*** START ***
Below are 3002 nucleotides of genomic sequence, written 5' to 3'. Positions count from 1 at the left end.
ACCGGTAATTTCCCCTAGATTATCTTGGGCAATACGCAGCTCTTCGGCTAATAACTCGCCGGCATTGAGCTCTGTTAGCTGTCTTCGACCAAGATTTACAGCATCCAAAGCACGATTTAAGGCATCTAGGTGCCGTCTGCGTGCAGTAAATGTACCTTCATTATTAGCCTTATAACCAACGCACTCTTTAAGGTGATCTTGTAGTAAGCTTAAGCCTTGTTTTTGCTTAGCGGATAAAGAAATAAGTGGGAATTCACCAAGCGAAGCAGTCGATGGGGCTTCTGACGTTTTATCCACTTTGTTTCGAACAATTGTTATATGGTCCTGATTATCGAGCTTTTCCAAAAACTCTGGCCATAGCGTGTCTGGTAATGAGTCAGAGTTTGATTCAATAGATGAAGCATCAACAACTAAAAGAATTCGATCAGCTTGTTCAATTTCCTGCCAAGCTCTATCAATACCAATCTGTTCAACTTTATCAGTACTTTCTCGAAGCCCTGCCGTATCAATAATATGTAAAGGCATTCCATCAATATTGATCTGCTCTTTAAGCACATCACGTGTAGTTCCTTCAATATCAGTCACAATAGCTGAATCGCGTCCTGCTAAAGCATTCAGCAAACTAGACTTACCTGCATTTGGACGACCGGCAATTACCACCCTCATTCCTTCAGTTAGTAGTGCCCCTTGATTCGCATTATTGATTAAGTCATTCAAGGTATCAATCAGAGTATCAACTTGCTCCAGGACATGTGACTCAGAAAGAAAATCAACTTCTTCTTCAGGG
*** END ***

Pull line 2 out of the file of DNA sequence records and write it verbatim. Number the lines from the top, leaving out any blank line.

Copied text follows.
ACCGGTAATTTCCCCTAGATTATCTTGGGCAATACGCAGCTCTTCGGCTAATAACTCGCCGGCATTGAGCTCTGTTAGCTGTCTTCGACCAAGATTTACAGCATCCAAAGCACGATTTAAGGCATCTAGGTGCCGTCTGCGTGCAGTAAATGTACCTTCATTATTAGCCTTATAACCAACGCACTCTTTAAGGTGATCTTGTAGTAAGCTTAAGCCTTGTTTTTGCTTAGCGGATAAAGAAATAAGTGGGAATTCACCAAGCGAAGCAGTCGATGGGGCTTCTGACGTTTTATCCACTTTGTTTCGAACAATTGTTATATGGTCCTGATTATCGAGCTTTTCCAAAAACTCTGGCCATAGCGTGTCTGGTAATGAGTCAGAGTTTGATTCAATAGATGAAGCATCAACAACTAAAAGAATTCGATCAGCTTGTTCAATTTCCTGCCAAGCTCTATCAATACCAATCTGTTCAACTTTATCAGTACTTTCTCGAAGCCCTGCCGTATCAATAATATGTAAAGGCATTCCATCAATATTGATCTGCTCTTTAAGCACATCACGTGTAGTTCCTTCAATATCAGTCACAATAGCTGAATCGCGTCCTGCTAAAGCATTCAGCAAACTAGACTTACCTGCATTTGGACGACCGGCAATTACCACCCTCATTCCTTCAGTTAGTAGTGCCCCTTGATTCGCATTATTGATTAAGTCATTCAAGGTATCAATCAGAGTATCAACTTGCTCCAGGACATGTGACTCAGAAAGAAAATCAACTTCTTCTTCAGGG